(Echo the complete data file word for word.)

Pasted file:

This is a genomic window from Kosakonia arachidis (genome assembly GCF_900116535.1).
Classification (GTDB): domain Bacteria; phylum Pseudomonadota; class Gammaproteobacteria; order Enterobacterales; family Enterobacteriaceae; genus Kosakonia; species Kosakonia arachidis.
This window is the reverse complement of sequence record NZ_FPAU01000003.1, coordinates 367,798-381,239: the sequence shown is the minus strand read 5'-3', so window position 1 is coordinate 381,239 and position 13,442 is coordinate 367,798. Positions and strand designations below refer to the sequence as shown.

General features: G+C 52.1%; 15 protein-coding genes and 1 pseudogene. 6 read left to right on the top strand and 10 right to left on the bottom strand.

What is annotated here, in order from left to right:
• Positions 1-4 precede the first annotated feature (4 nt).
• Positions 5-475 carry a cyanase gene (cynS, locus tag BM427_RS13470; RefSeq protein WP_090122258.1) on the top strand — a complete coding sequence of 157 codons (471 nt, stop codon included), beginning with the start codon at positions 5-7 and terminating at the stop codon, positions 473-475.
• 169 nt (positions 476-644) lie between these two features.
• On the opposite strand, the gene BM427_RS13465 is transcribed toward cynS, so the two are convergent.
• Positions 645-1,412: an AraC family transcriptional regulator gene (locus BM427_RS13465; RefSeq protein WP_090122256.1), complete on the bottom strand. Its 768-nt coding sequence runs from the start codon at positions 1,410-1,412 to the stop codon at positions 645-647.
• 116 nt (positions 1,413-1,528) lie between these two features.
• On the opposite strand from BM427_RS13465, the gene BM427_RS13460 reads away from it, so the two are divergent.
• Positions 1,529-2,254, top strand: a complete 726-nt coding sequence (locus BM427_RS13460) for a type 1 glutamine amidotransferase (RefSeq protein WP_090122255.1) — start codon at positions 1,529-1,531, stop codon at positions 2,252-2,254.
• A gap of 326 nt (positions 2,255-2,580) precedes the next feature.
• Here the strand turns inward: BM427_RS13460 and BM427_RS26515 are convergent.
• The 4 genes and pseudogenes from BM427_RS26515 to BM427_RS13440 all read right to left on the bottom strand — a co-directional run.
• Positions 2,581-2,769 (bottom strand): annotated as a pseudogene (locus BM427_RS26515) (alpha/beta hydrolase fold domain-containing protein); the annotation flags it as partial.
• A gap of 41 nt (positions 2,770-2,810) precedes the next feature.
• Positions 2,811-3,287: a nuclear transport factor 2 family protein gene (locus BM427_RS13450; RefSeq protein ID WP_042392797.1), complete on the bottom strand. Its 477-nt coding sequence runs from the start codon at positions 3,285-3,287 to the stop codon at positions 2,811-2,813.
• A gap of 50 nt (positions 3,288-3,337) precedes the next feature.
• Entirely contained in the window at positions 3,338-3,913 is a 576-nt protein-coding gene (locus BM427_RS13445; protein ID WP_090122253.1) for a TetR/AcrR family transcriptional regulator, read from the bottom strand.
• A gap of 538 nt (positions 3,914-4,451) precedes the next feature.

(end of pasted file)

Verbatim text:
This is a genomic window from Kosakonia arachidis (genome assembly GCF_900116535.1).
Classification (GTDB): domain Bacteria; phylum Pseudomonadota; class Gammaproteobacteria; order Enterobacterales; family Enterobacteriaceae; genus Kosakonia; species Kosakonia arachidis.
This window is the reverse complement of sequence record NZ_FPAU01000003.1, coordinates 367,798-381,239: the sequence shown is the minus strand read 5'-3', so window position 1 is coordinate 381,239 and position 13,442 is coordinate 367,798. Positions and strand designations below refer to the sequence as shown.

General features: G+C 52.1%; 15 protein-coding genes and 1 pseudogene. 6 read left to right on the top strand and 10 right to left on the bottom strand.

What is annotated here, in order from left to right:
• Positions 1-4 precede the first annotated feature (4 nt).
• Positions 5-475 carry a cyanase gene (cynS, locus tag BM427_RS13470; RefSeq protein WP_090122258.1) on the top strand — a complete coding sequence of 157 codons (471 nt, stop codon included), beginning with the start codon at positions 5-7 and terminating at the stop codon, positions 473-475.
• 169 nt (positions 476-644) lie between these two features.
• On the opposite strand, the gene BM427_RS13465 is transcribed toward cynS, so the two are convergent.
• Positions 645-1,412: an AraC family transcriptional regulator gene (locus BM427_RS13465; RefSeq protein WP_090122256.1), complete on the bottom strand. Its 768-nt coding sequence runs from the start codon at positions 1,410-1,412 to the stop codon at positions 645-647.
• 116 nt (positions 1,413-1,528) lie between these two features.
• On the opposite strand from BM427_RS13465, the gene BM427_RS13460 reads away from it, so the two are divergent.
• Positions 1,529-2,254, top strand: a complete 726-nt coding sequence (locus BM427_RS13460) for a type 1 glutamine amidotransferase (RefSeq protein WP_090122255.1) — start codon at positions 1,529-1,531, stop codon at positions 2,252-2,254.
• A gap of 326 nt (positions 2,255-2,580) precedes the next feature.
• Here the strand turns inward: BM427_RS13460 and BM427_RS26515 are convergent.
• The 4 genes and pseudogenes from BM427_RS26515 to BM427_RS13440 all read right to left on the bottom strand — a co-directional run.
• Positions 2,581-2,769 (bottom strand): annotated as a pseudogene (locus BM427_RS26515) (alpha/beta hydrolase fold domain-containing protein); the annotation flags it as partial.
• A gap of 41 nt (positions 2,770-2,810) precedes the next feature.
• Positions 2,811-3,287: a nuclear transport factor 2 family protein gene (locus BM427_RS13450; RefSeq protein ID WP_042392797.1), complete on the bottom strand. Its 477-nt coding sequence runs from the start codon at positions 3,285-3,287 to the stop codon at positions 2,811-2,813.
• A gap of 50 nt (positions 3,288-3,337) precedes the next feature.
• Entirely contained in the window at positions 3,338-3,913 is a 576-nt protein-coding gene (locus BM427_RS13445; protein ID WP_090122253.1) for a TetR/AcrR family transcriptional regulator, read from the bottom strand.
• A gap of 538 nt (positions 3,914-4,451) precedes the next feature.